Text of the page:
My experience in IT Service Management has been with large, global organizations either driven by fast moving global markets or supporting highly complex infrastructure and application sets. It is easy in these types of environments to forget the main purpose of technology support. When things break, it is usually all-hands on deck. Needless to say, it is a highly reactive environment. These types of environments suck technologist in to becoming focused solely on the technology rather than the reason for being.In 2003, I was asked to move back into my old support team to head up the group as my old Manager had decided to resign. During my absence the team had grown substantially and morale was less than desirable. The business was growing, as was the demands placed on the team. Having cut my teeth in this environment I was very familiar with the pressures of ensuring that the business was executing on all cylinders, with as much up-time as possible 24×7. This had, and was once again, taking its toll on even the senior support analysts on the team. One of the first things I did when returning to the team was to have one-on-one sessions with each and every one of the 20 team members to determine not just what they were working on, but more importantly where their heads were at. This was something that seemed the logical thing to do as a mid-level manager of a support team, which I likened to managing troops under my charge during my 8 years in the Marine Corps. I began every session with one simple question which guided the discussion from that point forward. It may seem like a strange question, but one vital to ask anyone in a support role:
Why are you here?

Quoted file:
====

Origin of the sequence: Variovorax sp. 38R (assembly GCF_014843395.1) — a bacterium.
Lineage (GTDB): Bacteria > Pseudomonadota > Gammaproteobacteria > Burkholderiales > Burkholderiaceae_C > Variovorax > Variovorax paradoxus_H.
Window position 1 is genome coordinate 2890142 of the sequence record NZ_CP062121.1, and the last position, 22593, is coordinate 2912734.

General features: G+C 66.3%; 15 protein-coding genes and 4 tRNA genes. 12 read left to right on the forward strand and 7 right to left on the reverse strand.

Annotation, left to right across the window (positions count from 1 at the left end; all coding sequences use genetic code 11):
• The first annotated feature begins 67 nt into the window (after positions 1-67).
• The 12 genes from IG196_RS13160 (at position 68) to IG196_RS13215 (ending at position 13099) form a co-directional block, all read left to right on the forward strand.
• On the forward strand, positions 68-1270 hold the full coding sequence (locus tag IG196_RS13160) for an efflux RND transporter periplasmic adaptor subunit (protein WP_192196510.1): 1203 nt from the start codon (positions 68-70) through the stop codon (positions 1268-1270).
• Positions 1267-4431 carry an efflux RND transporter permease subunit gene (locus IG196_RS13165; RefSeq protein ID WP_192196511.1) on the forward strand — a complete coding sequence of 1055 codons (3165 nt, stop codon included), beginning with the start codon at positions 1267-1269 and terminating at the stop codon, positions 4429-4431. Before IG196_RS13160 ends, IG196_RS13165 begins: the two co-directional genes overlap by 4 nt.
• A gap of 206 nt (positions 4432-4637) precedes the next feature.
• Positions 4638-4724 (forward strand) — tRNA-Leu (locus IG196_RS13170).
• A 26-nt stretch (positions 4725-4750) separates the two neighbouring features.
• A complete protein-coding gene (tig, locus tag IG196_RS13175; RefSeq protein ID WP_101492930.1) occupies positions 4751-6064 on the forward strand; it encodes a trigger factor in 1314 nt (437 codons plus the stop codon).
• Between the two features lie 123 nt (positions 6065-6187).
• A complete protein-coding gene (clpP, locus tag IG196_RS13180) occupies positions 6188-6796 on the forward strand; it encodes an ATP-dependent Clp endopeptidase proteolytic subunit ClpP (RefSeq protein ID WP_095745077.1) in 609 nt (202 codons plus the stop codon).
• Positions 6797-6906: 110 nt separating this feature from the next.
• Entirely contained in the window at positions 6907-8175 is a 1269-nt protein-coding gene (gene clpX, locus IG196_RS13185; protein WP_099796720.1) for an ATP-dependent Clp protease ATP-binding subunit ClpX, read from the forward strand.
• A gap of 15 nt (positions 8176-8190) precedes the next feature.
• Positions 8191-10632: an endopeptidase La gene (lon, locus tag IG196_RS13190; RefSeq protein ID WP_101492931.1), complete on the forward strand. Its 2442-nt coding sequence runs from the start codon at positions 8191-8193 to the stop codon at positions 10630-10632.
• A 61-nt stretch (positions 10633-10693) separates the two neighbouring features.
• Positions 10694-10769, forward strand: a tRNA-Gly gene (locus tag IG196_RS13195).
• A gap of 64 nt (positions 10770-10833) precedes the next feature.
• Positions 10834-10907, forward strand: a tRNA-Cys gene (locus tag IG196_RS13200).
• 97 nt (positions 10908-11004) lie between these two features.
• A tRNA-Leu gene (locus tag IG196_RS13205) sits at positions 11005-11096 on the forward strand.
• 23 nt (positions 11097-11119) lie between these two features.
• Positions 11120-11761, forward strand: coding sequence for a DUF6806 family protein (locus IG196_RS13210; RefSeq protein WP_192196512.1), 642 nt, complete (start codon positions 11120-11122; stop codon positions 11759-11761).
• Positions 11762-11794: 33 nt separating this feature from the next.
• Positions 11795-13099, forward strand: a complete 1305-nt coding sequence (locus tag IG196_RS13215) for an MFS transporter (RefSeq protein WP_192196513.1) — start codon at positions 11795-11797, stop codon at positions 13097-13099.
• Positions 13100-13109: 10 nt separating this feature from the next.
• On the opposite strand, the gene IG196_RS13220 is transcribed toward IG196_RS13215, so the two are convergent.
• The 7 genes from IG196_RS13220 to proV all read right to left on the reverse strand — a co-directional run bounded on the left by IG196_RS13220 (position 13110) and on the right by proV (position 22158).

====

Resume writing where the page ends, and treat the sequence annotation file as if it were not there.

Profound in its simplicity, I was set back by the general response across the team. Most of the responses began with”I support X application,” “I perform monitoring on X systems” or “I respond to user calls about broken hardware.” In every case, in my mind these were all wrong answers. Of course these are the functions they perform while on the clock, but as to why they were there, I wanted to hear things like “To make sure the users can do their jobs,” “Make sure we can deliver to clients,” anything of that vein would have been more than welcome, but it was not what I was hearing. I asked myself why these individuals had lost touch with the basic business deliverable of not only IT, but that of the company as a whole.To me this is often an oversight of Management lost in administrative responsibilities more driven towards demonstrating delivery to leadership instead of establishing a culture of understanding as to an individuals up-stream contribution to the business strategy and bottom-line. Without that perception of self-worth any individual will quickly loose sight. As a result, you will not get the level of individual performance by a person in technology who is clear on their purpose and contribution to the corporate mission. Take someone in Sales for example, they are very clear on their goals, deliverables, contributions and value to the business. Their approach every day is to bring in new business to raise the bottom line as well as gain a commission, if that is the value structure in place. In technology, this front-line value structure doesn’t always exist to drive awareness of their contribution. For this reason, it is vital that managers keep as part of their responsibility matrix, the importance of communicating the team’s contribution to the overall business delivery model to its clients and how that helps the business be more successful in relation to other competitors. Reach out to the business and try to get your hands on the annual report information. That information is not only critical for you to understand, but ot use as a motivational tool to get everyone aligned with the business drivers. We used to love hearing this type of information and where our company sat in the market against our competitors. It became a subconscious driver to feel like we were truly part of the team. Not the IT team, but the corporate team, as a result we pushed that much harder to give the business the tools it needed to help the company compete with its competitors. As managers, it is easy to get wrapped up in the metrics and numbers in delivering technology. Just never lose sight on the PEOPLE who deliver that technology and helping them feel as a vital part of the business, not just a tool used by the business.